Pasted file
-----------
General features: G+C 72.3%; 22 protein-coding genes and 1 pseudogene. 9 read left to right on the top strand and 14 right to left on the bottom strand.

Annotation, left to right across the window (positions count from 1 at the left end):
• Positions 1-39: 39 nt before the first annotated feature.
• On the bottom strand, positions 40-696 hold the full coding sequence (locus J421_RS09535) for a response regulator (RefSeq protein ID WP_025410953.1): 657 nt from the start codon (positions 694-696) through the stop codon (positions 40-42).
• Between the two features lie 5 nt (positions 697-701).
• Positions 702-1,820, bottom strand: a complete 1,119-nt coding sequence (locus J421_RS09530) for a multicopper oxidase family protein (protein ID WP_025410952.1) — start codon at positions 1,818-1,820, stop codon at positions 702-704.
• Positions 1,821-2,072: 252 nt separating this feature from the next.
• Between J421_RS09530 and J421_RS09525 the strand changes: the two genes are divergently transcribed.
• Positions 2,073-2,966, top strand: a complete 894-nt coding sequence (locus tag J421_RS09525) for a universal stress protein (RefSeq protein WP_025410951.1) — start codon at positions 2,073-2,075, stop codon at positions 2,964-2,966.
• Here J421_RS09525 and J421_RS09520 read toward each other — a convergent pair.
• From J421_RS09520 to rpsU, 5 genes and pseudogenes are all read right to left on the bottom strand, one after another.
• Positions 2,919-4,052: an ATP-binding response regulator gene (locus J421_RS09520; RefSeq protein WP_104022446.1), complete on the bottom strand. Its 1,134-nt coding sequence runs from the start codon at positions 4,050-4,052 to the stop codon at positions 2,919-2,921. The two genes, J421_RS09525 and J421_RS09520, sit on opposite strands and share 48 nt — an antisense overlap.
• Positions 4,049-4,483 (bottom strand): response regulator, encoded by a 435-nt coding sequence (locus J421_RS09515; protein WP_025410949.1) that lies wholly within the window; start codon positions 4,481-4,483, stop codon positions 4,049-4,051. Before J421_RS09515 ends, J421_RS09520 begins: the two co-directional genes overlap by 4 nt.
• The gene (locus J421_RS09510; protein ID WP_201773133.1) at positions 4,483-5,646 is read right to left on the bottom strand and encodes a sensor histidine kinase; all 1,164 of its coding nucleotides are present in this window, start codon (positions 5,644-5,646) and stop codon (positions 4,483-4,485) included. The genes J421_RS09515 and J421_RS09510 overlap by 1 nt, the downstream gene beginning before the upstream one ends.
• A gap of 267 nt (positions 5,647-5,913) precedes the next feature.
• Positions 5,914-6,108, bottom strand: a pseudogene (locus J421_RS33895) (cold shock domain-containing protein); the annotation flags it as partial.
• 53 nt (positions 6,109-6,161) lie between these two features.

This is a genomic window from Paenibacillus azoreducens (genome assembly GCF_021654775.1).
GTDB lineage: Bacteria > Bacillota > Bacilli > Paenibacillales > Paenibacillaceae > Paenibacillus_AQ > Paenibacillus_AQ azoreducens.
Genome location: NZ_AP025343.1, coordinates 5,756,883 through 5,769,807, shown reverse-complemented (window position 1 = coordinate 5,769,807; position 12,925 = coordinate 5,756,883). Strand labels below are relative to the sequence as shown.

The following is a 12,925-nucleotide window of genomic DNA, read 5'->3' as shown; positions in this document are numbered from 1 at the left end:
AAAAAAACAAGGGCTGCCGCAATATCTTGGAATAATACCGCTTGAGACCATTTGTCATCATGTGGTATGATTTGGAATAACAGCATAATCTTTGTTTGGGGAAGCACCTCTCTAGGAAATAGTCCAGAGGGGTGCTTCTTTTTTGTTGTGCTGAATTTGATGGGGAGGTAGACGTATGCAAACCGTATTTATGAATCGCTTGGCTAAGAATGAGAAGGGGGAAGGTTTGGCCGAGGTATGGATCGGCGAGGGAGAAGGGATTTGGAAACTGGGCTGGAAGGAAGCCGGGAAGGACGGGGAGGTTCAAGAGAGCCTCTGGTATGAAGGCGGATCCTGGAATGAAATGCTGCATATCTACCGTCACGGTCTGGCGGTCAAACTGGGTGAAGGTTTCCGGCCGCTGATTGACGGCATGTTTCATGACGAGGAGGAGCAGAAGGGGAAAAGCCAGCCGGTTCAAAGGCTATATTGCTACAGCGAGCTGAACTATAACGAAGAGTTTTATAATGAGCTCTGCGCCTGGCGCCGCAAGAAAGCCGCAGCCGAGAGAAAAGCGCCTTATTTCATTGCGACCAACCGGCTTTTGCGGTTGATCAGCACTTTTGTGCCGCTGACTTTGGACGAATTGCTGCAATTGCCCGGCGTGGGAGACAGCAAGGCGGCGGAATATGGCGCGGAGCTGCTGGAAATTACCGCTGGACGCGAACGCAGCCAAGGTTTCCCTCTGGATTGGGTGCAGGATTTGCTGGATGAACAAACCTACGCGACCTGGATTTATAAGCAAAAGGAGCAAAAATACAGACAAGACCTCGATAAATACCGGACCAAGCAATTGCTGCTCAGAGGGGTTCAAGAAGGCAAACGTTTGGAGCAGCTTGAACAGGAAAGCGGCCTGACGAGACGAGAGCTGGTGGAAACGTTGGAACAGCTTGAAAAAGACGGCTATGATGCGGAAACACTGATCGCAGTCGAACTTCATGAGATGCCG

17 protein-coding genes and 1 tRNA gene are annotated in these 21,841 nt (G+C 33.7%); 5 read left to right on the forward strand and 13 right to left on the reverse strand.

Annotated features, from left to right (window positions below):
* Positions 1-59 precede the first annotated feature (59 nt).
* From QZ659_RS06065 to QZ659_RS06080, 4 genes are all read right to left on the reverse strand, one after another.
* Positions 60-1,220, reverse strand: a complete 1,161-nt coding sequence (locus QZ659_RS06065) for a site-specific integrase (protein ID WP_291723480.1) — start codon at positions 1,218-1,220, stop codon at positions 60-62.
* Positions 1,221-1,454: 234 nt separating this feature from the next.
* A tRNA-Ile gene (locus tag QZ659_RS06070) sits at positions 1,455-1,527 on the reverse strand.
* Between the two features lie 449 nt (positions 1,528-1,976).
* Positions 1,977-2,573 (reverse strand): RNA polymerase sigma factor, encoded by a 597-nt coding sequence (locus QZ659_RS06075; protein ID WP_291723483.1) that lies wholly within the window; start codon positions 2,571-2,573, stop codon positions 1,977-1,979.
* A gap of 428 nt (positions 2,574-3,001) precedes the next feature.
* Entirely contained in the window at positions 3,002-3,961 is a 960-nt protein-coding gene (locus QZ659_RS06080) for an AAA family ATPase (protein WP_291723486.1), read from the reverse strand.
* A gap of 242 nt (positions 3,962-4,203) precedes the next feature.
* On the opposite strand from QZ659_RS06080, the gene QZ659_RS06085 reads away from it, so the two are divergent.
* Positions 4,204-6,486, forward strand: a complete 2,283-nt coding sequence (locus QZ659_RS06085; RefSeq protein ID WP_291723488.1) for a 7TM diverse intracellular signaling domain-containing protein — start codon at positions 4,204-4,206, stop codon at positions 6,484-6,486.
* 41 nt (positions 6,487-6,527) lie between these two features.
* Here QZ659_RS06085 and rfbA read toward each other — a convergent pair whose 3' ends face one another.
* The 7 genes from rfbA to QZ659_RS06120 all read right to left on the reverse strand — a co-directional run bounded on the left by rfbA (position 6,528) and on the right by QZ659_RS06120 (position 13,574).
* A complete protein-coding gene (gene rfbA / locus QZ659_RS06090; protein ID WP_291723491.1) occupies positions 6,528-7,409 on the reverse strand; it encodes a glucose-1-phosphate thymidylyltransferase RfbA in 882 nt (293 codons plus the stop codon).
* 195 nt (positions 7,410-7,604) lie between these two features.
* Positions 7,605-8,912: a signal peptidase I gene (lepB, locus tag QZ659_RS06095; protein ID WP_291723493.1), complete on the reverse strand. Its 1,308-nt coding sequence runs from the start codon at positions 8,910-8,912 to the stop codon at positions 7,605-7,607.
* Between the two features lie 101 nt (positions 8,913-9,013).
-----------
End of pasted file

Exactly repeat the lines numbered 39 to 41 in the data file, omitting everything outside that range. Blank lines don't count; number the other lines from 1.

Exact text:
* The 7 genes from rfbA to QZ659_RS06120 all read right to left on the reverse strand — a co-directional run bounded on the left by rfbA (position 6,528) and on the right by QZ659_RS06120 (position 13,574).
* A complete protein-coding gene (gene rfbA / locus QZ659_RS06090; protein ID WP_291723491.1) occupies positions 6,528-7,409 on the reverse strand; it encodes a glucose-1-phosphate thymidylyltransferase RfbA in 882 nt (293 codons plus the stop codon).
* 195 nt (positions 7,410-7,604) lie between these two features.